The Eleanor Roosevelt Papers, Digital Edition > My Day
My Day by Eleanor Roosevelt


NEW YORK, Sunday—I have just received a letter from Palm Beach, Florida, which the writer addresses to "Dear Eleanor" and signs "Ethel." Unfortunately there is no address and I do not recognize the handwriting, and since I would like to answer her I shall have to do so through my column.

The writer says: "Your heading, 'All Americans were foreigners once,' should be followed by 'America is now no more such as when occupied once by people born here before the immigrant gate was opened.' Now it is fast becoming a European slum," and she underlines the last five words.

"It would seem," she continues, "that since Franklin was elected the first time both you and he catered to the ordinary type of beings far, far too much. Why not spend the remainder of your few years on earth and try to teach the people (this last word is underlined) politeness and manners of which we have none in this great (?) America." The question mark is the writer's.

First of all, I would like to enlighten the dear lady and explain that columnists do not write the headings of their columns. It is true that I said "Once we were all foreigners," and I am sure that if she will read our history she will see the point. Even those of us who came here before we encouraged mass immigration, to help us develop a great continent, were foreigners, since we came from other lands. My ancestors came here from Ireland, Scotland, France, Holland and probably other countries that I do not remember. And even though she may not have so many different strains, hers must have come from some foreign country. Otherwise she would be an Indian, and none of us knows just exactly where our Indians came from.

Now we have closed our gates almost entirely to immigration, and I would suggest that my correspondent take a little better look at our country. Slums are rapidly disappearing. Small homes are the order of the day, and they look very comfortable and neat and are constantly being improved. I would not put a question mark after the word "great" in speaking of the United States. I think this is a great country, and that we can be proud of it and of our people, even those who came during the mass immigration years. Without them, there would be no railroads across this continent and our natural resources would not have been developed. We might have been still a backward country.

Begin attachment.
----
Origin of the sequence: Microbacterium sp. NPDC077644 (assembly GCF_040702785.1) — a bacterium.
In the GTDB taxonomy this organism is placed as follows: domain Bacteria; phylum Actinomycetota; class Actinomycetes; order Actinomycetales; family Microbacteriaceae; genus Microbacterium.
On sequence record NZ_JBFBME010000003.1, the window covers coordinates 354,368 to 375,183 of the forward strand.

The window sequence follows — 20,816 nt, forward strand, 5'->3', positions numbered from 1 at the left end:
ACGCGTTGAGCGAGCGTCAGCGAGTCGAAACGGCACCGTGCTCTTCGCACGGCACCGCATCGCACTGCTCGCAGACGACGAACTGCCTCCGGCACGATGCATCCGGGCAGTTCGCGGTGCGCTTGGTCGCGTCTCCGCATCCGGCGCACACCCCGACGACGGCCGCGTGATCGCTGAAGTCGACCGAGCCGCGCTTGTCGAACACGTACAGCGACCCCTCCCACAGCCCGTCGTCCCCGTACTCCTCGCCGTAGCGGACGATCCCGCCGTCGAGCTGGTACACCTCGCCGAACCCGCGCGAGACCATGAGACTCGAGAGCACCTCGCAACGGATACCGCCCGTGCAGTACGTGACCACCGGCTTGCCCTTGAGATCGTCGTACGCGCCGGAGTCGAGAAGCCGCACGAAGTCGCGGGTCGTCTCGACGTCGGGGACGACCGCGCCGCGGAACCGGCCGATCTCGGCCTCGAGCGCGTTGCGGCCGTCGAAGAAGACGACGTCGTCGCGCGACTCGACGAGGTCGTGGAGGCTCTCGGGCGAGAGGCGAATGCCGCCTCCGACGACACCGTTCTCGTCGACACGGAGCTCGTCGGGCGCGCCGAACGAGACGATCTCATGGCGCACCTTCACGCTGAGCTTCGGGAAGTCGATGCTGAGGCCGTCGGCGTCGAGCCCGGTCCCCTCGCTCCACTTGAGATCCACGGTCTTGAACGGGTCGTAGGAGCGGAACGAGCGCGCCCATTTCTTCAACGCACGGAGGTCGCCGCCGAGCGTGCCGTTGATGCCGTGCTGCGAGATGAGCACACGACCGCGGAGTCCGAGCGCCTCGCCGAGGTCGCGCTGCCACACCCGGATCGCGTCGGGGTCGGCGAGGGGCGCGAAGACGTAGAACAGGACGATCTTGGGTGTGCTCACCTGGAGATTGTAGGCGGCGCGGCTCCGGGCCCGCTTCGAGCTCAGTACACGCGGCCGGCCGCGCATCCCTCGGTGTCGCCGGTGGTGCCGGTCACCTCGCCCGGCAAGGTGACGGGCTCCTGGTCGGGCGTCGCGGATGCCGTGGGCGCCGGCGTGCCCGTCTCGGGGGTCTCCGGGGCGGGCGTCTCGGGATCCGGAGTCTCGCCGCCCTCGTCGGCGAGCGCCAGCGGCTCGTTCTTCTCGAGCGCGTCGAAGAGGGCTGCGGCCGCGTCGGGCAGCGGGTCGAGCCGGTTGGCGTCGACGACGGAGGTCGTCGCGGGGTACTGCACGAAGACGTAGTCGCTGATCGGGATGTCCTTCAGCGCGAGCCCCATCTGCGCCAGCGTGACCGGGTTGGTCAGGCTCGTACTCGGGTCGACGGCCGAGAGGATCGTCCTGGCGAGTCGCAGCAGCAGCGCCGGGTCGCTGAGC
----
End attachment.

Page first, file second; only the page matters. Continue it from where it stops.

As to the question of politeness and good manners, I am sure you will agree with me that manners today vary from country to country as do customs and habits. But one thing never varies, and that is kindness. It is the basis of all good manners everywhere in the world, and I have found that the people of the United States, whether rich or poor, are very apt to have great natural kindness. They have dignity, too, and that is a part of good manners. This dignity stems from a sense of independence, from the power to control their own destiny which is greater perhaps in this country than in any other country in the world. I have been in the homes of many people, the very great and the very simple, and I have found good manners and politeness in both.

Your judgment of the American people, my dear Ethel, may have been made from rather superficial contacts. Perhaps, when you know them better as a whole, you will like them better.



Names and Terms Mentioned or Referenced

  • New York (N.Y., United States) [ index ]

About this document

My Day by Eleanor Roosevelt, February 1, 1954

Roosevelt, Eleanor, 1884-1962
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Digital edition created by The Eleanor Roosevelt Papers Project The George Washington University 312 Academic Building 2100 Foxhall Road, NW Washington, DC 20007

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Digital edition published 2008, 2017 by
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Transcription created from a photocopy of a UFS wire copy of a My Day column instance archived at the Franklin D. Roosevelt Library.